Wednesday, February 24, 2016

From an unfinished collection of short stories

Among my unfinished writing projects is Penultimate, Wisconsin, short stories or tales about a small community on the Wisconsin/Minnesota border.

Here is one of them:

Dearest Wish

            “Ha! No fortune!”
            The woman in the adjoining booth laughed at the wide-eyed gape of her husband holding the shattered remnants of an empty fortune cookie.
            From the looks of the equally empty crab leg remnants piled on the plates before them, they had done themselves proud by the Paper Moon Chinese Buffet’s all-you-can-eat seafood counter.
            “You just finish your rice,” her husband said, pointing at her plate as he rose to head for the soft-serve machine. He may have had no fortune, but a bowl of imitation ice cream with imitation chocolate syrup was a consolation near to hand.
            Kyle looked down at his own bill and the plastic-wrapped fold of pastry on top of it.
            Even though no one takes fortune cookies seriously, he thought, it is a little disconcerting to get an empty one.
            He picked up the plastic wrapper and tugged at it. No give. He put a corner between his teeth and pulled. No luck. Re-positioned it and tried again. Still no luck.
            He turned it over and over in his hand until he found where the plastic sheet folded together and finally managed to rip it apart.
            The cookie broke neatly into halves in his hands, cradling a sliver of paper marked with red ink. Kyle pulled it out, popped half the cookie into his mouth and unfolded the paper.
            Your dearest wish will come true.
            “That’s nice.” He crumpled the paper into a pellet and dropped it onto the plastic tray with the remaining half of the cookie. He glanced at the bill and left four quarters for the tip.
            Your dearest wish will come true.
            The opposite of no fortune.
            What is my dearest wish? he mused as he climbed into the car and turned the ignition. You would think a person would know what his dearest wish is. Money. Fame. Beauty. Health. Love.
            “Maybe I want too many things to decide which is dearest,” he said aloud as he turned onto the county road leading out of town.
            Several years before Kyle had been stunned when someone asked him what he wanted. Stunned because he had no idea.
            I must want something, he had thought at the time, but nothing came to mind. He realized that all his life when asked that question, his answer had invariably been, “What do you want?” What the other person wanted – mother, father, sister, teacher, coach, preacher, girlfriend – that was what Kyle said he wanted.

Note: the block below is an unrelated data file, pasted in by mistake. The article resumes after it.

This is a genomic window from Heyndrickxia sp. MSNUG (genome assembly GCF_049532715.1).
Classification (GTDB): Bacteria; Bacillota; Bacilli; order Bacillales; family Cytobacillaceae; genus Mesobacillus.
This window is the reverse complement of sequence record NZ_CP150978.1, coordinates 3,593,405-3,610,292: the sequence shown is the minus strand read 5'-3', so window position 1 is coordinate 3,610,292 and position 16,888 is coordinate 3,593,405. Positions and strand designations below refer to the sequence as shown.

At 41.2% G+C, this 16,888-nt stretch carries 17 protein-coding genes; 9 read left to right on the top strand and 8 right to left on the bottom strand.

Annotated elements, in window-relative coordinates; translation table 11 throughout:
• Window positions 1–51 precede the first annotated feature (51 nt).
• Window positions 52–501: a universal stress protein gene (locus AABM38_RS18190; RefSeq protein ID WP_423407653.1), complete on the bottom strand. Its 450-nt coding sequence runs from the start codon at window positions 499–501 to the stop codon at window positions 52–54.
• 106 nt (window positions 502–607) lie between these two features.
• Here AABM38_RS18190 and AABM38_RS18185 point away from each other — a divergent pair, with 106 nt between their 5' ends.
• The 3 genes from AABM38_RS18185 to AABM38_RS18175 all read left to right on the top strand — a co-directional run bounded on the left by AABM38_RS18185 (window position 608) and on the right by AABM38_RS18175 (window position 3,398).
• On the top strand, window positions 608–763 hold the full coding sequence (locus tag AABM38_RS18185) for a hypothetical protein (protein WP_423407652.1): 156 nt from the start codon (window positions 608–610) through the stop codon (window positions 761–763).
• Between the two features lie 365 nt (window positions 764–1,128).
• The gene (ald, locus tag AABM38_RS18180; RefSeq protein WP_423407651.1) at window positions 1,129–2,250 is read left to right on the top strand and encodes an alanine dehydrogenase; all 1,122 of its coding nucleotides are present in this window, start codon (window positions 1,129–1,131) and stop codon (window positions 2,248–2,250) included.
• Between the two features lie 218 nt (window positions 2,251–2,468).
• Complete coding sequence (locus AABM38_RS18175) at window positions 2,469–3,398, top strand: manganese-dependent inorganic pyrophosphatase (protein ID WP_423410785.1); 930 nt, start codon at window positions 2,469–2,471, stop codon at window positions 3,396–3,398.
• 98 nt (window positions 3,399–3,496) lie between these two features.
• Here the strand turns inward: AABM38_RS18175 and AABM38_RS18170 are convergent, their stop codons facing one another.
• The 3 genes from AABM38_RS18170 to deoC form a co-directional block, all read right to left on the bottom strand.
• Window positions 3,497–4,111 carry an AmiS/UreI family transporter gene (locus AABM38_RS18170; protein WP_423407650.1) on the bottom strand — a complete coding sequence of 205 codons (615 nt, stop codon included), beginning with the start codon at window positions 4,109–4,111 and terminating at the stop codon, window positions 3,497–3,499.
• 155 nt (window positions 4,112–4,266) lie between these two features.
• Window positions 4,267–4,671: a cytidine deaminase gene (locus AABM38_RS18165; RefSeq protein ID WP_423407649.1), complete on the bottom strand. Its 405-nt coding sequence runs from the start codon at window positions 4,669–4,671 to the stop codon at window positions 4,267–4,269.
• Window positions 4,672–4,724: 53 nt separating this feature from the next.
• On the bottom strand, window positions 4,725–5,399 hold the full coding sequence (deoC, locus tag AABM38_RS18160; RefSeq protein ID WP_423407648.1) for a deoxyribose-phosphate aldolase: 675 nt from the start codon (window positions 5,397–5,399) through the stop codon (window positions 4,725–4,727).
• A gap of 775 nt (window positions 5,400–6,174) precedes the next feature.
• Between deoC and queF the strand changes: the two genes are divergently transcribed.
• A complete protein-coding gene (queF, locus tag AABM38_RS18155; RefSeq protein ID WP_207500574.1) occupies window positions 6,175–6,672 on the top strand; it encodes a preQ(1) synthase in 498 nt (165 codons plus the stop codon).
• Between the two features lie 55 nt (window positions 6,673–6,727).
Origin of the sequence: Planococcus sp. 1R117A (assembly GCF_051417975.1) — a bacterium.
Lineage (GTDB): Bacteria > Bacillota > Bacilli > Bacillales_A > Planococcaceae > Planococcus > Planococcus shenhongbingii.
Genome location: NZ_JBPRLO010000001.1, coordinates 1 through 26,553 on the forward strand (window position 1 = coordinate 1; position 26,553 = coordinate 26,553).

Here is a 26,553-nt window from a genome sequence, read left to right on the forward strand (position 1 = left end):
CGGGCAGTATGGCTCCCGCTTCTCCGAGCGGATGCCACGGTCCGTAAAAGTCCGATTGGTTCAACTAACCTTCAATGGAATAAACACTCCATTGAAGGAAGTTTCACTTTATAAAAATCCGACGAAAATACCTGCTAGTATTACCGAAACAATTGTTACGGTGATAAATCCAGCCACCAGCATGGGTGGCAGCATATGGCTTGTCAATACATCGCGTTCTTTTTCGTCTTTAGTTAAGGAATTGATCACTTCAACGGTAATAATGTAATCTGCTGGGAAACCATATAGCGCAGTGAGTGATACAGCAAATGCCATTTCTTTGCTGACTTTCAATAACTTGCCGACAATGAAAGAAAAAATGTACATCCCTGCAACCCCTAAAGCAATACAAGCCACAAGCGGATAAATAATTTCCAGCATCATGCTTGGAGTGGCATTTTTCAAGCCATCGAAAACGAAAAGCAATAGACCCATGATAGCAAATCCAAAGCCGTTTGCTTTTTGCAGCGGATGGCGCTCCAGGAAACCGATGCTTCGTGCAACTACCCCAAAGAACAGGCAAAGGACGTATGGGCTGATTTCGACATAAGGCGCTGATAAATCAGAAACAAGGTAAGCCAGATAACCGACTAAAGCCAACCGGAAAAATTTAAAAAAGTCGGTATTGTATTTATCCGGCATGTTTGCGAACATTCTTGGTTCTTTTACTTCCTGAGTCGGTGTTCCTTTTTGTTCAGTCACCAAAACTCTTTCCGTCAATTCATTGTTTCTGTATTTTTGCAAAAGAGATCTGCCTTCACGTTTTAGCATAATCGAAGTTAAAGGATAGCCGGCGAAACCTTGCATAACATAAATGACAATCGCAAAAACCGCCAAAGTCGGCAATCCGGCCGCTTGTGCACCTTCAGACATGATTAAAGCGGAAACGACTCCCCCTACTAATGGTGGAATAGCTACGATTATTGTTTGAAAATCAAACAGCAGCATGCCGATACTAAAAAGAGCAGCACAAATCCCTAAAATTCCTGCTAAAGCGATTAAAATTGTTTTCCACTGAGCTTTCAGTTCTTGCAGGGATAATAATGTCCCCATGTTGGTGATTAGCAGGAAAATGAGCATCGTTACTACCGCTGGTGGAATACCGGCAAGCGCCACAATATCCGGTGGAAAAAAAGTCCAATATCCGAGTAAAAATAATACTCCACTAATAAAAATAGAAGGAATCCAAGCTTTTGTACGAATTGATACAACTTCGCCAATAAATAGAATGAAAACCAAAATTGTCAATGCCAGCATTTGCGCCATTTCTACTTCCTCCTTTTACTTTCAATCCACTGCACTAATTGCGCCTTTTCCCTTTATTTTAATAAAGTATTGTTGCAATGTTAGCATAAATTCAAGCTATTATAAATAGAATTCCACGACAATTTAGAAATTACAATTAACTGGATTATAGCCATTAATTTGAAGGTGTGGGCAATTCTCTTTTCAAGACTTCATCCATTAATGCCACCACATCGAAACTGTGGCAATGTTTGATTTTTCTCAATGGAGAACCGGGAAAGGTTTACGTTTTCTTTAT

“I guess what I want is no hassle,” he told himself. “A pretty sad wish -- a wish for not-something.”
            Even now, driving through the autumn color-change on the hills, even now at fifty-seven years of age, even now – dearest wish?
            “What is my dearest wish?”
            To rest. To be free to do nothing. Or something. To have no obligations. To be totally self-centered. To do things until I find the thing that I want to do. And then to keep doing it.
            “My dearest wish? To know my dearest wish.”
            Kyle turned into the rocky drive and parked the car. The frost that had brought color to the trees had blackened the tomato vines. He walked over to look and saw a handful of green tomatoes that would never ripen, a couple of red ones that were rotting on the vine. He tugged and twisted to free the hard green fruit and thought, That’s me. Dying on the vine.
            Your dearest wish will come true.
            Sighing he took his burden into the house.


Anonymous said...

To know without doubt that God's Spirit dwells inside me. That's my dearest wish.

Anonymous said...

Today I stumbled across a new cover to an old song.
Felt like sharing it with you.

Mitchell is Moving said...

"Killing me softly with his song..." I used to go through that same angst every year when it was time to make a wish and blow out the birthday candles.

P.S. I have a very superstitious good-Catholic friend from the Philippines who panics when a fortune cookie has no fortune inside. She says it's very bad luck and demands another cookie. Once I got three in a row with no fortune. She was apoplectic. I'm not sure which book of the New Testament she got that from.

Michael Dodd said...

Fascinating video. They take an urban-based song and transpose it to something that looks like a post-apocalyptic wilderness ... and the shipload of musicians is definitely a Celtic element of life coming to those on the Western shore.
PS -- The very quest for God's Spirit is the surest sign of the presence of that Spirit within you.